Once on the mooring, we needed to get the ripped sail down so it could be repaired, and as my rod was still baited I thought I’d chuck it out while we did this. We’d just finished packing the sail into its bag when to my surprise, the rod started knocking violently. Obviously a bass bite, I quickly lifted into it, but unfortunately the hook pulled as it reached the surface. I dropped the bait back, hopeful of another fish after my immediate success, but little did I know the next bite was a long way off. This fish had taken the bait over slack water at the top of the tide and those of you who have fished the Crouch will know how strong the tide is during the ebb. The next 6 hours were a complete waste of time and in the end, we wound in and rowed ashore to get some food.

Back on the boat, we waited until the tide run decreased, then both cast large squid baits amongst the moorings. That evening we witnessed one of the most incredible sunsets and as darkness fell I had a good feeling about the night ahead.


Once it was dark we were sitting watching the tips silhouetted against the skyline, when my rod had a series of knocks. I picked it up, but there didn’t appear to be a fish on the end, so I recast with a fresh bait and sat down to wait once more. Just before midnight, my rod exploded into life. The tip hooped over and the ratchet screeched as an angry bass took off downtide, I was on the rod immediately and soon had the better of the fish. As it approached the net it seemed to grow and grow and once it was onboard we were both surprised by the size. It was a fish of well over 4lbs, incredible for my first bass from the river, leaving us with high expectations for the night ahead.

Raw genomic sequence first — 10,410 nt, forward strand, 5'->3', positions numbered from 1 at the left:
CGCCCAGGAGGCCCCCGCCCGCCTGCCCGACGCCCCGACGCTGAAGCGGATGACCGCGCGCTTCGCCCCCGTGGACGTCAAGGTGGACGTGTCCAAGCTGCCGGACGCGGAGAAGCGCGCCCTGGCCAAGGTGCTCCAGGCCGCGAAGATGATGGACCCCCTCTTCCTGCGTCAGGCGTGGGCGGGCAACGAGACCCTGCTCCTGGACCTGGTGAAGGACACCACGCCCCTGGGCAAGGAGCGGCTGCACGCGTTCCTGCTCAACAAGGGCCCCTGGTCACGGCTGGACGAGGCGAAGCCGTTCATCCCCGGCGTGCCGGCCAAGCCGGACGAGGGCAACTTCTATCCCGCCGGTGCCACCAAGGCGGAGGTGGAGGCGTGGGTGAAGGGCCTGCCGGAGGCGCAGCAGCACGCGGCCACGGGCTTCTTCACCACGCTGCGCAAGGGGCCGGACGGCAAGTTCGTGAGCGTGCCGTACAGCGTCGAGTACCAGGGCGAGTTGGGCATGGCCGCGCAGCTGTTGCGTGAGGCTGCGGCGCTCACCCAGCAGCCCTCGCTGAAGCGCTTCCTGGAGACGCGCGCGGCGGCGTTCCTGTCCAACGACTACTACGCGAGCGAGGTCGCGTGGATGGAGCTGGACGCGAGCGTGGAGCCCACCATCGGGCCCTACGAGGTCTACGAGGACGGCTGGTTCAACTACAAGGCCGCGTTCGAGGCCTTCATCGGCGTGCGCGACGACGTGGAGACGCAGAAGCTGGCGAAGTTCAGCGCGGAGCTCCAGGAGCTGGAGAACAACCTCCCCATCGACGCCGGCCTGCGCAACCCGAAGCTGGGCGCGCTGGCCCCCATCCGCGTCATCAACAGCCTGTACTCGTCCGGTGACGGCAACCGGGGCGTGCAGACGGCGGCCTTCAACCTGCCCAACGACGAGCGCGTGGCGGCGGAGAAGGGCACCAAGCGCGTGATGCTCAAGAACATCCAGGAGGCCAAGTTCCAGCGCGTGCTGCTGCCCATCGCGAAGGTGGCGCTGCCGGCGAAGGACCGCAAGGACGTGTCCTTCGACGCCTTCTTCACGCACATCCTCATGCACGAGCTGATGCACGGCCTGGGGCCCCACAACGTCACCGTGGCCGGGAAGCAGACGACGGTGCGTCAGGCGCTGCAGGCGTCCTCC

Once the fish was photographed and released I vowed I would fish all night to try and catch another and after telling me I was mad, Ian retired to his bunk to get some sleep. I should have known better following the unproductive 6 hours that evening, but nevertheless, I persevered with my squid baits in the hope of another big bass. High water came just as it was getting light at around 5am and as the tide slackened off I began fishing hard again. As I was rebaiting a rig, the remaining rod screeched into life as the fish took line from the reel. The take was violent enough to wake Ian just from the noise of the ratchet and he was soon at my side with the net as I pumped the fish up towards the boat. I was expecting a slightly better fish following my earlier success, but I was still pleased when a fish of a couple of pounds was boated. This fish was also released after pictures and despite another few hours fishing through the morning, no more action came to the rods.


In total, I had fished for almost 18 hours, but all the bass bites, as well as one of the skate, had come just as the tide turned at either high or low water, an observation I hoped to make use of during our next session a few weeks later.

In the meantime, Ian tried bassing on the river again, but despite losing a small one due to a hook pull he failed to boat any fish. On our next trip we tried another deep hole in the mouth of the river, but shortly after getting the rods out we were approached by the Foulness Sand MOD Range Safety Boat and asked to move as they would be blowing up ordnance. We relocated to the other side of the river and cast the rods into the deep water channel in the hope of picking up more thornback rays. This didn’t quite go to plan but after a few hours, I had a series of knocks followed by a slackliner. Once it was on the surface I could see it was a shark, and following a successful session smoothound fishing the week before I assumed it was a hound pup. It was a good job I checked before unhooking it, as it turned out not to be a smoothound but in fact a tiny tope, which for the size had a wicked set of teeth!


After this, the action dried up and except for one small eel, no more fish  fell to the rods. At this point the weed was getting ridiculous, so we decided to wind in and wait for the turn of the tide with the previous trip’s success in mind.  We moved to the same mark we had fished the previous session for the evening but unfortunately, there were no more bites for either of us and once it was dark we accepted defeat and returned to the mooring. I had a short-lived but enjoyable campaign aboard the yacht that Summer and although we did a few more trips we didn’t catch anything of note. At that point the rivers were open and there were carp to be caught, but I hope we can get out again earlier next year to catch the run of big female thornbacks in Spring.